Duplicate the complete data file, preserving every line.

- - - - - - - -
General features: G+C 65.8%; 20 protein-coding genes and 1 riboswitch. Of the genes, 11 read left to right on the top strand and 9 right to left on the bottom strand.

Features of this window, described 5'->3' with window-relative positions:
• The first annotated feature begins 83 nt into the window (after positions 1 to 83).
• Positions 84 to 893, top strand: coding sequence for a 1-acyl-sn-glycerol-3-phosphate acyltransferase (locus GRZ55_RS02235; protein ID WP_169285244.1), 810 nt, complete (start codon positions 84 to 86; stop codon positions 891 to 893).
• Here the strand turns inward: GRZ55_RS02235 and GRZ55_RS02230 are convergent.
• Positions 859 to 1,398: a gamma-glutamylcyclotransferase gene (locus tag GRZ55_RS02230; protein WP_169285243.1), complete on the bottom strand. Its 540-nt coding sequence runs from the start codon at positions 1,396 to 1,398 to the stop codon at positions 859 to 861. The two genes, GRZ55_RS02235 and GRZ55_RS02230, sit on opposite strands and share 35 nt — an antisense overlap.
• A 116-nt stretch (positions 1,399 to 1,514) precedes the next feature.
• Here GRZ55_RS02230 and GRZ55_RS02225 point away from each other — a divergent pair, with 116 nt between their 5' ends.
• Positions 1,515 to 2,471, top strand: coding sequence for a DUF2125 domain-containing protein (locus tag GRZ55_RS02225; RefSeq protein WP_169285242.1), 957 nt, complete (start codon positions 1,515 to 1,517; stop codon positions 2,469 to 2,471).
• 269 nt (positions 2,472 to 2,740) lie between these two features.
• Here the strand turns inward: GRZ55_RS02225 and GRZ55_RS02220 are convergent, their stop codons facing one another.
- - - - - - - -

General features: G+C 65.8%; 20 protein-coding genes and 1 riboswitch. Of the genes, 11 read left to right on the top strand and 9 right to left on the bottom strand.

Features of this window, described 5'->3' with window-relative positions:
• The first annotated feature begins 83 nt into the window (after positions 1 to 83).
• Positions 84 to 893, top strand: coding sequence for a 1-acyl-sn-glycerol-3-phosphate acyltransferase (locus GRZ55_RS02235; protein ID WP_169285244.1), 810 nt, complete (start codon positions 84 to 86; stop codon positions 891 to 893).
• Here the strand turns inward: GRZ55_RS02235 and GRZ55_RS02230 are convergent.
• Positions 859 to 1,398: a gamma-glutamylcyclotransferase gene (locus tag GRZ55_RS02230; protein WP_169285243.1), complete on the bottom strand. Its 540-nt coding sequence runs from the start codon at positions 1,396 to 1,398 to the stop codon at positions 859 to 861. The two genes, GRZ55_RS02235 and GRZ55_RS02230, sit on opposite strands and share 35 nt — an antisense overlap.
• A 116-nt stretch (positions 1,399 to 1,514) precedes the next feature.
• Here GRZ55_RS02230 and GRZ55_RS02225 point away from each other — a divergent pair, with 116 nt between their 5' ends.
• Positions 1,515 to 2,471, top strand: coding sequence for a DUF2125 domain-containing protein (locus tag GRZ55_RS02225; RefSeq protein WP_169285242.1), 957 nt, complete (start codon positions 1,515 to 1,517; stop codon positions 2,469 to 2,471).
• 269 nt (positions 2,472 to 2,740) lie between these two features.
• Here the strand turns inward: GRZ55_RS02225 and GRZ55_RS02220 are convergent, their stop codons facing one another.